Hot on the heels of President Obama's re-election, attention has already shifted to the "fiscal cliff" negotiations that are now taking place ahead of an end of the year reversion in tax rates to those that existed prior to 2001 and the imposition of mandatory cuts to defense spending and non-entitlement programs. A major sticking point is whether the tax rate that the top 2% of wage earners (the so-called "wealthy," which we have now apparently defined as individuals making $200,000 and couples earning more than $250,000) pay on ordinary income above those thresholds should rise from 35% to 39.6%.
The President, and most Democrats in Congress (as a party, Democrats are pathologically incapable of marching in lock-step) are standing firm that these rates must lapse while allowing tax rates at below these income thresholds to be extended indefinitely. Republicans, by and large, have come out against tax increases, but the few tepid, and infuriatingly vague trial balloons supposedly "courageous" GOP members of Congress have expressed in support of some increase in tax revenue are treated like profiles in courage. Take Saxby Chambliss, for example. You might recall that back in 2002, Mr. Chambliss won his U.S. Senate seat in Georgia by tagging a Vietnam Veteran named Max Cleland as "soft on terrorism." That Mr. Cleland left three of his four limbs in the jungles of Vietnam while Mr. Chambliss received military deferments and avoided service was of no moment. Flash forward 10 years, and Senator Chambliss is being elevated to "elder statesman" status for saying that a pledge he signed 20 years ago to never raise taxes is no longer operative and that (without getting into specifics) he wants to "do the right thing" when it comes to our nation's finances and that he won't be held to that anti-tax pledge because he "care[s] too much about my country." (You can read the full 1:21 interview bite here: http://www.huffingtonpost.com/2012/11/23/saxby-chambliss-grover-norquist_n_2177333.html).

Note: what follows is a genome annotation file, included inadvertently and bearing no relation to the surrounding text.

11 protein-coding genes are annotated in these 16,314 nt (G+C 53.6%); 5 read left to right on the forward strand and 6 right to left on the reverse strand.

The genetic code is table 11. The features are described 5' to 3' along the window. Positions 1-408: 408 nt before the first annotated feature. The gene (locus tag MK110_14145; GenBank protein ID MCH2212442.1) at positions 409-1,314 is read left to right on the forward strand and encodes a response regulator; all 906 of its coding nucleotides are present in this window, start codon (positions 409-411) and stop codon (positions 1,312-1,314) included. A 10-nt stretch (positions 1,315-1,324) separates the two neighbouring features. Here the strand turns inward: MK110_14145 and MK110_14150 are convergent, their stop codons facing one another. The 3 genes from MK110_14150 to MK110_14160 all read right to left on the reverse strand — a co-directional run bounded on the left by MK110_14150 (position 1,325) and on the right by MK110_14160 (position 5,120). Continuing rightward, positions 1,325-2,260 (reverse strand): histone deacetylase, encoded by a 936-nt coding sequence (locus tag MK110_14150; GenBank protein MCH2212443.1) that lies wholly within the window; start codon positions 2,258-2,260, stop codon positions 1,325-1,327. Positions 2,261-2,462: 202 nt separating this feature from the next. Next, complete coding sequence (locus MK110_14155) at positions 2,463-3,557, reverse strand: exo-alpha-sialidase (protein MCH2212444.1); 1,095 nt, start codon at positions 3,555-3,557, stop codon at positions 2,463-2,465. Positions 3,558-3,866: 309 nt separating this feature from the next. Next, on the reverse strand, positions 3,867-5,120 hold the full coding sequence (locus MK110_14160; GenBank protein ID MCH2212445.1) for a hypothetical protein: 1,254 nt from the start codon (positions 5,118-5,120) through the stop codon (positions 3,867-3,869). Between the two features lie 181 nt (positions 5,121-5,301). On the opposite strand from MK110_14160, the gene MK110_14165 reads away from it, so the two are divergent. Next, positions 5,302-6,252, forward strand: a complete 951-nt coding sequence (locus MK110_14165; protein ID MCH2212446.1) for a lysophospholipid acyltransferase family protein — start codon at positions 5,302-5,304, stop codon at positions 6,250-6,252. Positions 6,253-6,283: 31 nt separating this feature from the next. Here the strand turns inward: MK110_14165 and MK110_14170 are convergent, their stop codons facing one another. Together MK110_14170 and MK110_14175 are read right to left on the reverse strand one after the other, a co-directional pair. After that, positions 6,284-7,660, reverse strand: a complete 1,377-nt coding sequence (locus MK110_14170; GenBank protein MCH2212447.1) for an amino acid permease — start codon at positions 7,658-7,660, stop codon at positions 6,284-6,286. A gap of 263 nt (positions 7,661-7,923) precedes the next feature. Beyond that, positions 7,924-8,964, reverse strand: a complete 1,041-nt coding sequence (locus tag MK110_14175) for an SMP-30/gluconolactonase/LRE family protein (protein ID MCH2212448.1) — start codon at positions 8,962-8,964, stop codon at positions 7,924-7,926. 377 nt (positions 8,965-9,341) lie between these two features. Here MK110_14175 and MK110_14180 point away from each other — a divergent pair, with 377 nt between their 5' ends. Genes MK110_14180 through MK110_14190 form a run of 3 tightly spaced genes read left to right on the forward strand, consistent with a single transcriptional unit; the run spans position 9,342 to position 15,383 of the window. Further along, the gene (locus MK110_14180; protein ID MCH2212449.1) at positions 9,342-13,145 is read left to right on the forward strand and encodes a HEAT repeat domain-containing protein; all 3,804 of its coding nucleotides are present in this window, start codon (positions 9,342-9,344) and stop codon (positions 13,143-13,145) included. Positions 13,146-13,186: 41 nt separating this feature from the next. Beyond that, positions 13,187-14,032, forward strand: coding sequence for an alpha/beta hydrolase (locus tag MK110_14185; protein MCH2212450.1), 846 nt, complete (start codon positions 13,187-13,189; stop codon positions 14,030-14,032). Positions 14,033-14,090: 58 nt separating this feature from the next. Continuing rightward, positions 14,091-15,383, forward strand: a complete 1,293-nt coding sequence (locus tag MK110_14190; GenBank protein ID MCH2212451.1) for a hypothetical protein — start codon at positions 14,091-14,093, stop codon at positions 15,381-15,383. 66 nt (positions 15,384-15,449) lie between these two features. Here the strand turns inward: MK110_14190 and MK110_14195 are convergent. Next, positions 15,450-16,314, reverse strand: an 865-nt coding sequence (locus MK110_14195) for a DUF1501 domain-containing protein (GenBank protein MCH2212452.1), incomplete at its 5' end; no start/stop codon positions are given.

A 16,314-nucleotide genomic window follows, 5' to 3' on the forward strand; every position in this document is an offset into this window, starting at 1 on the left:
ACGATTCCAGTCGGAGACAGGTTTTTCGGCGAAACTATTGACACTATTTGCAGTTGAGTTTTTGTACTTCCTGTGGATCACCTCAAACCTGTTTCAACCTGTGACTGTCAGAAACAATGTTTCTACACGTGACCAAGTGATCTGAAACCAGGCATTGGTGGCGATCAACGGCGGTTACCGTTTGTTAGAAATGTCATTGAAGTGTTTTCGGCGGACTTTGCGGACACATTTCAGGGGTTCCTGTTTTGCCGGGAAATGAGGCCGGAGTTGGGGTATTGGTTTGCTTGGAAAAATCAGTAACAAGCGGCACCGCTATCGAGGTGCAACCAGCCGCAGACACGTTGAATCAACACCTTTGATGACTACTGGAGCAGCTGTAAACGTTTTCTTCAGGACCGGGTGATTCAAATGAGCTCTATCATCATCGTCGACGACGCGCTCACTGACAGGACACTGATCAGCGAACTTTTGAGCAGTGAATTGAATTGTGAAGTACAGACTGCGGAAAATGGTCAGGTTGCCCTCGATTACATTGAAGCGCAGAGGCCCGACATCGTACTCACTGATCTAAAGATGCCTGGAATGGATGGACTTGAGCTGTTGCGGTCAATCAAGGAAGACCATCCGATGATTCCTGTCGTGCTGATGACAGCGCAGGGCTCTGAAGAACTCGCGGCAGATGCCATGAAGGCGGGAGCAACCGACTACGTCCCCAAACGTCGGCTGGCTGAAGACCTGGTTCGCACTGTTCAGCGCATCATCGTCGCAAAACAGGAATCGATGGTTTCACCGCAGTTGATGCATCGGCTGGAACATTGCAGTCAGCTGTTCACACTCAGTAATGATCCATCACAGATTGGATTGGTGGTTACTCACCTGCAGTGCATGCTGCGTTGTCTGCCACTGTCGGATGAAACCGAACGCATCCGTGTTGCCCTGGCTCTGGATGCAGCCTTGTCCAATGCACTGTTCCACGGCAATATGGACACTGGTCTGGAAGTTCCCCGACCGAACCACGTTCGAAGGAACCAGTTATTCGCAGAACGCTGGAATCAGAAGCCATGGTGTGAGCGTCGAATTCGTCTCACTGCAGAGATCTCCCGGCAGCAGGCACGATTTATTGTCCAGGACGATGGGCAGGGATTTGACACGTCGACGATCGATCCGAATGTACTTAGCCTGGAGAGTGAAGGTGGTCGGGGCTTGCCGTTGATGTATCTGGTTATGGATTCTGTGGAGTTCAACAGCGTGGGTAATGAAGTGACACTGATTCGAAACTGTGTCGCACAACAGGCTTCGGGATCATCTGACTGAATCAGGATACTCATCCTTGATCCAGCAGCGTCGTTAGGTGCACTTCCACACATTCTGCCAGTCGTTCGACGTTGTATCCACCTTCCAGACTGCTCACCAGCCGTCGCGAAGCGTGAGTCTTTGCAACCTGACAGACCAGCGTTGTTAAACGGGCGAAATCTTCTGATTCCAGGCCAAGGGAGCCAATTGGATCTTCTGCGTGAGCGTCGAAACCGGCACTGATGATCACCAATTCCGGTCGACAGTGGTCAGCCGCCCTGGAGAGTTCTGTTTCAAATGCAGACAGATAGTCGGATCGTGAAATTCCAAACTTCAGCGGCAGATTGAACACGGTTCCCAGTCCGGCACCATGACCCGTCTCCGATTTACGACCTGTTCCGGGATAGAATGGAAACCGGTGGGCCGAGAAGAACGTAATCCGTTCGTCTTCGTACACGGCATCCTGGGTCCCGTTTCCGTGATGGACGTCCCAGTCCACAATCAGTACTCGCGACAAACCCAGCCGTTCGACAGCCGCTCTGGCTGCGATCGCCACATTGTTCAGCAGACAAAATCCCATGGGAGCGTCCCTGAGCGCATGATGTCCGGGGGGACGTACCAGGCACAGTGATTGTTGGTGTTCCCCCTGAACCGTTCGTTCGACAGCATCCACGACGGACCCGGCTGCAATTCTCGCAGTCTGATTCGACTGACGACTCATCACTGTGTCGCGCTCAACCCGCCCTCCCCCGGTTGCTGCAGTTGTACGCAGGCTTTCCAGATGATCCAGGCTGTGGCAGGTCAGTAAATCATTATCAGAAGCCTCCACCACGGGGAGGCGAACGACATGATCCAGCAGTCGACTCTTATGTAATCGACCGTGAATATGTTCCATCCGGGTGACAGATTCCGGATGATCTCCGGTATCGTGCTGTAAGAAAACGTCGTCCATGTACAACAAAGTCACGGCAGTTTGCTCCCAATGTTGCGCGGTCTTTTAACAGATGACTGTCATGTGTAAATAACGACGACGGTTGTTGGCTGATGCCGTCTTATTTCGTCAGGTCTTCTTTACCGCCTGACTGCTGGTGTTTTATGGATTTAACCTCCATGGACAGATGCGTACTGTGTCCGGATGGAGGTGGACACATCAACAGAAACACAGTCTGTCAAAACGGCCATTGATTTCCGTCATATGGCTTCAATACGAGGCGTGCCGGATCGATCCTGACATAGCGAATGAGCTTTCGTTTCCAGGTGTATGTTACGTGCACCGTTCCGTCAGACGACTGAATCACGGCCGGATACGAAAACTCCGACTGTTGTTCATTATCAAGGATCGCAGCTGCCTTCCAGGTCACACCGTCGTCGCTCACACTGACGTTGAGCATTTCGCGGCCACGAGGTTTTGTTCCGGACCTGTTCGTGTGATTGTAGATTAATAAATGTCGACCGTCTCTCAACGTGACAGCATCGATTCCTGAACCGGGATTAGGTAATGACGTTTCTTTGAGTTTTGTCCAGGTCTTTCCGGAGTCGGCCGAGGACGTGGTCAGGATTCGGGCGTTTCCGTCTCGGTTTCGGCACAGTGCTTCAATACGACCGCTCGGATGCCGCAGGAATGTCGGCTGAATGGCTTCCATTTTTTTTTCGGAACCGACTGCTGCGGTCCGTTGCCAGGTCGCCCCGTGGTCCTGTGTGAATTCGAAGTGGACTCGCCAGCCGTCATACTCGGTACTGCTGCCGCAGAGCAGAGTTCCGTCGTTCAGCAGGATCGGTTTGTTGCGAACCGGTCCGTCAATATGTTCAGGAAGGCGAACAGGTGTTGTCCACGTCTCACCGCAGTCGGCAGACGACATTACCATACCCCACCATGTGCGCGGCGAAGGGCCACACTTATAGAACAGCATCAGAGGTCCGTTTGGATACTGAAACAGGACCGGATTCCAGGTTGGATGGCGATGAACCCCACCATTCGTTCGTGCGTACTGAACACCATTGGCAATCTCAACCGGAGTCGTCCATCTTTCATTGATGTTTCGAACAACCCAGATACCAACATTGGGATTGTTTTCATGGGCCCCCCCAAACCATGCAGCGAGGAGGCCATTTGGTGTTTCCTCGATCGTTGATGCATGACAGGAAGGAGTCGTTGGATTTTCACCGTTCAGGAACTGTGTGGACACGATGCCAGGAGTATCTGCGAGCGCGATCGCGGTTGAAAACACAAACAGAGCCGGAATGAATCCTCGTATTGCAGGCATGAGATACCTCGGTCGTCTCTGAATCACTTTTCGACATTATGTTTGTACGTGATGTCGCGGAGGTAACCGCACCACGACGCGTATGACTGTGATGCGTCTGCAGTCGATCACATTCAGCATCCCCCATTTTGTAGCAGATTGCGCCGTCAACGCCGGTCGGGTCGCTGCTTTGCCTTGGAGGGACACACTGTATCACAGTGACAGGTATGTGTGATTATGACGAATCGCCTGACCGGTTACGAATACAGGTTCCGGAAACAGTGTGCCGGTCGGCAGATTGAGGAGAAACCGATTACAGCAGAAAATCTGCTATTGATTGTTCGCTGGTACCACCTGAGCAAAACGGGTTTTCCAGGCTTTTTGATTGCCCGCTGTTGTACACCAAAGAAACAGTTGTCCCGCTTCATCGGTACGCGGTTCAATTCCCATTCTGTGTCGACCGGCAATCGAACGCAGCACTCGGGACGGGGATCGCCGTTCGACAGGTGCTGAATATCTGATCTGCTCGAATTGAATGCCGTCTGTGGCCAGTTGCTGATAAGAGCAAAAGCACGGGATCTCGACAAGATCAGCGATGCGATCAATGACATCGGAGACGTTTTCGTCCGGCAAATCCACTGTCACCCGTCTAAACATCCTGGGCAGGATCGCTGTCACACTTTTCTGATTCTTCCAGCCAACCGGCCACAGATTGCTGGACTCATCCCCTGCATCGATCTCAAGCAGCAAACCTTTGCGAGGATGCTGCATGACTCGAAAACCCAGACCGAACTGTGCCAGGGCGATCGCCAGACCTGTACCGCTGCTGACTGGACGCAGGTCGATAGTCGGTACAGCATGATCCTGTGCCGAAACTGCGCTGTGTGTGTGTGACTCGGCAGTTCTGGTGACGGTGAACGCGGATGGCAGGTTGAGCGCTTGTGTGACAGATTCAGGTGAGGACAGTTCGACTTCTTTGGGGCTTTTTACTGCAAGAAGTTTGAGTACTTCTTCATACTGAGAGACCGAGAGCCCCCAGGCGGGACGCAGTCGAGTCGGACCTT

Chambliss's supposedly principled stand has yielded an enormous amount of favorable press, but in an effort to lionize any Republican who appears "moderate" (which these days means just to the left of Torquemada), Inside the Beltway types conveniently gloss over a few important facts. Chambliss has been a member of Congress since January 1995 and in that time, cast "aye" votes in favor of every last major initiative that helped cause the awful debt he is suddenly so concerned about- every Bush tax cut, every appropriation of money for Iraq and Afghanistan, Medicare Part D and on and on. But is Chambliss called to account for these votes? Of course not. It only matters that he's now willing to "look" at ill-defined "revenue raisers."
Ok, so what about that. Google "Chambliss Norquist Tax Pledge" and hundreds of hits come back, but Chambliss's statements were anodyne and unspecific. He did not come out in support of raising income tax, capital gains, dividend or carried interest taxes on the wealthy, all of which he voted to lower in years past, and have all contributed not just to our massive deficit, but a huge redistribution of wealth upward, or in support of closing loopholes and tax subsidies (and why would he? Along with his Senate colleagues, he filibustered Democratic efforts to get rid of some of the most egregious examples, such as the one that gives a tax break to corporations that own private jets). But mainstream journalists are too busy polishing Mr. Chambliss's posterior to either call him out for his hypocrisy or ask why he should be taken seriously on this issue when his prior votes contributed so mightily to our current economic weakness (we won't even get into the myriad bills Mr. Chambliss helped block in the past two years that could have aided employment).
When George W. Bush famously went before a joint session of Congress in 2001 to pitch his tax cuts, he said that he spoke on behalf of taxpayers who, having swollen the nation's coffers to the tune of a $236 billion surplus, wanted a "refund." By this logic, Chambliss and his cohorts in the GOP, should, on behalf of the nation, be asking the wealthy to return the favor.